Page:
One large concern that faces the field is the potential ability to factor large numbers into their prime factors easily. Usually 20+ digit numbers are used for encryptions, which makes finding their prime factors by hand and by computer very difficult, but if a way was discovered to factor these numbers quickly, private information will no longer be secure. Nowadays, it takes a computer a couple of years to factor such a large number, but if the time was to be shortened by a lot, that would be a cause for concern.
What we learned
We had a number of worksheets to help us understand cryptography and how to encrypt and decrypt RSA encryptions. In the first worksheet we learned about a(mod N) and how to find it. How you find it is:
- Divide a by N
- Find the remainder
Ex) 22 (mod 12)
- Remainder of 10
- 22 (mod 12) is equal to 10
Next we learned about prime factorization. Almost all numbers are either prime or made up of primes. Primes are organized from least to greatest.
Ex) 210= 2*3*5*7
Something else we learned was what makes numbers relatively prime. Relatively prime numbers do not share any of the same primes.
After this, we learned about the Euler Phi function. The Euler Phi function is the number of numbers relatively prime that are less than the number. This sounds confusing, but it is really fairly easy! An example for clarification is below.
The top row is the number, the middle row is the factorization, and the bottom row is the Euler Phi function.
For an example, we will used the number 8.
- See that the prime factorization of 8 is 2*2*2*2. So the only prime is 2. Now we have to look for all the numbers that do NOT have a two.
- The numbers that don’t have a two are: 1, 3, 5, and 7.
- There are 4 numbers that do not have a two, therefore the Euler Phi function of 8 is 4.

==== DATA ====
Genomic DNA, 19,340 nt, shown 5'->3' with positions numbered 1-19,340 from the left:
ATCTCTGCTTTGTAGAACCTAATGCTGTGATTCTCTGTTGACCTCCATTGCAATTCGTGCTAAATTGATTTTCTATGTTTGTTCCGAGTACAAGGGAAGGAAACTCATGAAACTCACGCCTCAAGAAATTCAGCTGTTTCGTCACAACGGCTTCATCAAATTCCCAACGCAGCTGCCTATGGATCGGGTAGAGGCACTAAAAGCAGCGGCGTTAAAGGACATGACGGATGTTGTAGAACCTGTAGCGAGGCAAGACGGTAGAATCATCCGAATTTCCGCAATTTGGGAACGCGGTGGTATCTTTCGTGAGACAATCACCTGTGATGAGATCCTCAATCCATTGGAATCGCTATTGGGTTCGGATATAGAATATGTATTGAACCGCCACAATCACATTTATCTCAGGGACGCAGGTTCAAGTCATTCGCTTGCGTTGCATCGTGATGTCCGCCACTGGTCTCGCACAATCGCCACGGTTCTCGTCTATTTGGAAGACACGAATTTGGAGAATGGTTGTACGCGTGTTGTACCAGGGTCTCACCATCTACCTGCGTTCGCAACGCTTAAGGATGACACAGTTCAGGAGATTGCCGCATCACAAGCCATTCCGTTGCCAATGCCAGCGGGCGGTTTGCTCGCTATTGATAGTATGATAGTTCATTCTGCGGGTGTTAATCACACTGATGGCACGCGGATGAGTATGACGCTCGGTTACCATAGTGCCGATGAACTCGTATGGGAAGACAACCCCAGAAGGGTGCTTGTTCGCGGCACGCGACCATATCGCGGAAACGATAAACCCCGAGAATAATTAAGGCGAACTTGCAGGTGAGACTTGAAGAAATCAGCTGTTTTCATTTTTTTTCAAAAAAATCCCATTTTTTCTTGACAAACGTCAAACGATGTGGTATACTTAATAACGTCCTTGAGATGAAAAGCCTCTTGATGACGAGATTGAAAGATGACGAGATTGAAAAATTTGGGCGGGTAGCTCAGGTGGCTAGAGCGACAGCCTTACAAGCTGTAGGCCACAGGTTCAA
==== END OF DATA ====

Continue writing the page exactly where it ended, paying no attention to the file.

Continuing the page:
Lastly, we learned about RSA encryption. RSA encryption is a way to keep messages secret, and it it is secure and difficult to crack because it is extremely difficult to factor large numbers into primes. Also, with an RSA encryption, only one side or person has the “key” to finding out the answer. This is how it works:
Rose and Mary are sending secret messages.
- Rose picks two primes to multiply together, lets say 11 and 7.
- She multiplies them to get the number. This number will be considered N. So N= 77.
- Then she finds the Euler Phi function of N. This is 60.
- Now she needs to find two numbers (s and t) so that s*t = 1 (mod 60).
- She finds that 13*23 work for s and t. This is because 13*23/60 has a remainder of 1.
- N= 77, s= 13, t=23. Rose gives the information (s= 13, N= 77) to Mary.
- When Mary wants to send a letter to Rose, lets say B. B corresponds to 2 on the cipher that Mary and Rose share. To encrypt 2, Rose needs to input the numbers she knows into the equation x^s (mod N). So 2^13 (mod 77).
- 2^13 (mod 77) is equal to 30. Mary sends the number 30 to Rose.
- Rose raises 30 to t, and takes mod 77 of it to decrypt it.
- Rose gets the answer 2, and 2 corresponds to the letter b on the cipher.
And that is how RSA encryption works!
We had a great time learning about cryptography and expanding our knowledge of different mathematical principles, and hope you enjoyed our insights as well!
Shai, Natalie, Bryana, Nia, and Cana
Check out our podcast about Agnes Meyer Driscoll at https://soundcloud.com/girls_talk_math/agnes-meyer-driscoll!